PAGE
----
On a daily basis users are exposed to lots of noise, to not be overwhelmed with all of this information users can filter out lots of stuff that they feel is not relevant, in most cases effectively. Banner blindness is when users either consciously or unconsciously ignores parts of a web page that they perceive as being not relevant.
Usually when users are searching through the web they are goal driven, such as I want to find information, I want to buy a thing, I need to check the status of something. This tunnel vision means that users are focused on completing the task and therefore filter out all information they do not think will be useful to achieving the goal. Banner ads often do not help achieve these goals and are quickly assessed and then ignored by the user as they continue to find the relevant information.
What we can learn from this user behaviour is that users can make a judgement on if something is not relevant by:
- The proximity the element is to actual advertisements and promotions
- If the style of the element is different to the rest of the page, for example different colour scheme or there is animation happening
- The placement of the element in places where you expect there to be an advertisement such as the sidebar or above the header
What is banner blindness?
It is when people ignore page elements that they perceive correctly or incorrectly to be ads. One cause of this is that because people build a mental model of how they perceive a web layout to be structured they focus on the parts that are most relevant to them and their needs. Sometimes users incorrectly mistake a piece of content as an advertisement is because of how close it is to an advertisement, this is known as the Gestalt law of proximity, if items are placed close together then there is an assumption made that they are related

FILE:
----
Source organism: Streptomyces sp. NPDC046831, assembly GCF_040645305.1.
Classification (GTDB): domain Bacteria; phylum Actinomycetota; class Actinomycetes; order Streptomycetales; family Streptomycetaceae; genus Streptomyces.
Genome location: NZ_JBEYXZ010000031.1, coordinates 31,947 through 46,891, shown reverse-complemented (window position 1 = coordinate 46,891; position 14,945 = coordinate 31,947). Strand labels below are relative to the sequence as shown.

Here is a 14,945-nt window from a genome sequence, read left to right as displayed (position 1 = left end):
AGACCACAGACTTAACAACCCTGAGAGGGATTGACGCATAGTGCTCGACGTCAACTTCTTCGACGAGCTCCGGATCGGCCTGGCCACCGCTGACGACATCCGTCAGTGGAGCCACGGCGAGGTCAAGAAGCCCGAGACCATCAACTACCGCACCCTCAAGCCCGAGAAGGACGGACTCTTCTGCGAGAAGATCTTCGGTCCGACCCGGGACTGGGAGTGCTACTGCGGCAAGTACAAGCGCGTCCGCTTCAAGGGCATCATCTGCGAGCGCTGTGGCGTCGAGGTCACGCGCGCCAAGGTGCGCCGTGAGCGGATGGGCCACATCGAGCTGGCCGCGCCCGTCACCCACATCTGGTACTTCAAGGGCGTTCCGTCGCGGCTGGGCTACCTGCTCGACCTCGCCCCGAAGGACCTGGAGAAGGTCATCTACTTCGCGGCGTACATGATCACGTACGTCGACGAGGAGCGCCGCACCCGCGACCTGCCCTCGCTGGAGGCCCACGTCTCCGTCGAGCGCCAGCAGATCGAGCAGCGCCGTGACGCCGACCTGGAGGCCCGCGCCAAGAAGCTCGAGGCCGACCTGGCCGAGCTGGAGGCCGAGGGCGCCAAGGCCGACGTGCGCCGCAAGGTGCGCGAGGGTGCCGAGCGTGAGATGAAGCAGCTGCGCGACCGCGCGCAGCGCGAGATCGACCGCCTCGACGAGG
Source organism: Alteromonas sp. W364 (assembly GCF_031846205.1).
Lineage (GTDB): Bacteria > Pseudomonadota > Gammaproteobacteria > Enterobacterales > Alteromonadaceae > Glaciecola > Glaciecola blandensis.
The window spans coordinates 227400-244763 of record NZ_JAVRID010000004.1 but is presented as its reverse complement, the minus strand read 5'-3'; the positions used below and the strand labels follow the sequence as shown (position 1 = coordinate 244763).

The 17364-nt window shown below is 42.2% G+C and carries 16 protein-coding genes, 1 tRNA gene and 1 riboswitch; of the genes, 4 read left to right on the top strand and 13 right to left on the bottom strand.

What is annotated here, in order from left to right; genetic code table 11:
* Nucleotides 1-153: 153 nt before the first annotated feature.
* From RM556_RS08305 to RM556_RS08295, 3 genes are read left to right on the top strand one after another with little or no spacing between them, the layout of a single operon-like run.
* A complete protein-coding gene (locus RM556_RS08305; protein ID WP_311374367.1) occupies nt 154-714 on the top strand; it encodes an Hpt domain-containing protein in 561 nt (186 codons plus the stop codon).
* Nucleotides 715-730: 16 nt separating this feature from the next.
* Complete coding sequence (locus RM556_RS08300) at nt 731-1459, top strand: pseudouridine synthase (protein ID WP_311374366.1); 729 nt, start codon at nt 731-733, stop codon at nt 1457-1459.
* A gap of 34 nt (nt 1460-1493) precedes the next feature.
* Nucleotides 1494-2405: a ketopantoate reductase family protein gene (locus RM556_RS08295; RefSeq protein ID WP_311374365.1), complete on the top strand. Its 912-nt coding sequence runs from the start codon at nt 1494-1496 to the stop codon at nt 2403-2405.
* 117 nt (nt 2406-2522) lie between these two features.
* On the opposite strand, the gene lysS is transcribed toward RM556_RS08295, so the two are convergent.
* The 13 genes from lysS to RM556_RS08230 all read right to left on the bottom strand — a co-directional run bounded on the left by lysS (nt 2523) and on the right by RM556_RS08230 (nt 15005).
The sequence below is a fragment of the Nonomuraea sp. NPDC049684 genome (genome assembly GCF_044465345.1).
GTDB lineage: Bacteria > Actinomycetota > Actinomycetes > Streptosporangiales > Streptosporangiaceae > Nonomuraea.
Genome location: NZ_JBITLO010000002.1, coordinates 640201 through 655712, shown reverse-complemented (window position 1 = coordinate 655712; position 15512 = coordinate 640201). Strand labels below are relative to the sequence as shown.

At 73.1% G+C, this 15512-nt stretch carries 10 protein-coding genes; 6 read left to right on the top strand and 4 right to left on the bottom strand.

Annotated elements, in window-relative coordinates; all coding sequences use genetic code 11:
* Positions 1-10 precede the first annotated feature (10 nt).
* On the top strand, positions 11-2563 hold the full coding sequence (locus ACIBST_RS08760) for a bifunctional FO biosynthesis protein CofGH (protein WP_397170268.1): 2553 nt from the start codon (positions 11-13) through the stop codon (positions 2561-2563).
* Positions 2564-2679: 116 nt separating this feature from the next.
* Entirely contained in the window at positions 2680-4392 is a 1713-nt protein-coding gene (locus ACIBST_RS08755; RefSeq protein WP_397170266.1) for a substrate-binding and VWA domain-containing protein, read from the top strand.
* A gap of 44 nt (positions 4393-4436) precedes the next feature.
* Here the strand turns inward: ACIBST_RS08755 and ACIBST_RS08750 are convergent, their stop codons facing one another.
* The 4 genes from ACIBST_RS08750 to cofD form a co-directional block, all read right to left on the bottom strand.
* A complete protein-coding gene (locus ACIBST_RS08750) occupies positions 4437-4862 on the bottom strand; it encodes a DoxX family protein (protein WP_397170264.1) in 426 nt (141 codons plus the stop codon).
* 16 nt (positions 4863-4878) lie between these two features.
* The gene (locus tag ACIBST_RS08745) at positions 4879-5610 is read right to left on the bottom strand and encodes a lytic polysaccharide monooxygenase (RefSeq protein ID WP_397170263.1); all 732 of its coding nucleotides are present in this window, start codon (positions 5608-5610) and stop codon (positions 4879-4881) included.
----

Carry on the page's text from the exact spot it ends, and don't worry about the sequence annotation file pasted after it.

Proximity of content near advertisements
One cause of people ignoring content is when content is place near to advertisements or paid promotions. The lack of space between relevant and not relevant content can slow down a users ability to separate out the useful things and can reduce efficiency and altogether miss out on important information. When structuring a web page avoid placing key elements like the main call to action button or a phone number a user may need to make a booking near an advertisement. An example of where this is used in a “dark UX” pattern is some websites where you download something they often place lots of advertisements near the download button with ads that also have “download” buttons tricking the user into clicking the wrong button and then generates ad revenue for the website.
Difference in styling
When an element is styled differently to the rest of the page it could be perceived as an advertisement. Styling could be a difference in colours, typography, imagery or using animations. Animations in particular can be a nuisance as sometimes it’s purposely trying to distract from the main content. There are some typical characteristics to identify an advert, it’s usually in a box format, with a background image and then text placed over the top. When designing a web layout a recommendation is to avoid these characteristics so users don’t perceive a potentially useful image as an advertisement.
Placement of content
Placement can make a huge impact on whether someone sees the content or not. Placing content in the sidebar, at the top of the page or around the main content is usually perceived as a paid advert or promotion.
Michael Gearon is a Senior Interaction Designer at Government Digital Service (GDS) in Cardiff. Michael Gearon is one of the authors of The Tiny CSS Projects book, published by Manning Publications. Previously Mike was a product designer at the GoCo Group including GoCompare, MyVoucherCodes and WeFlip. As well working for brands in South Wales like BrandContent and HEOR.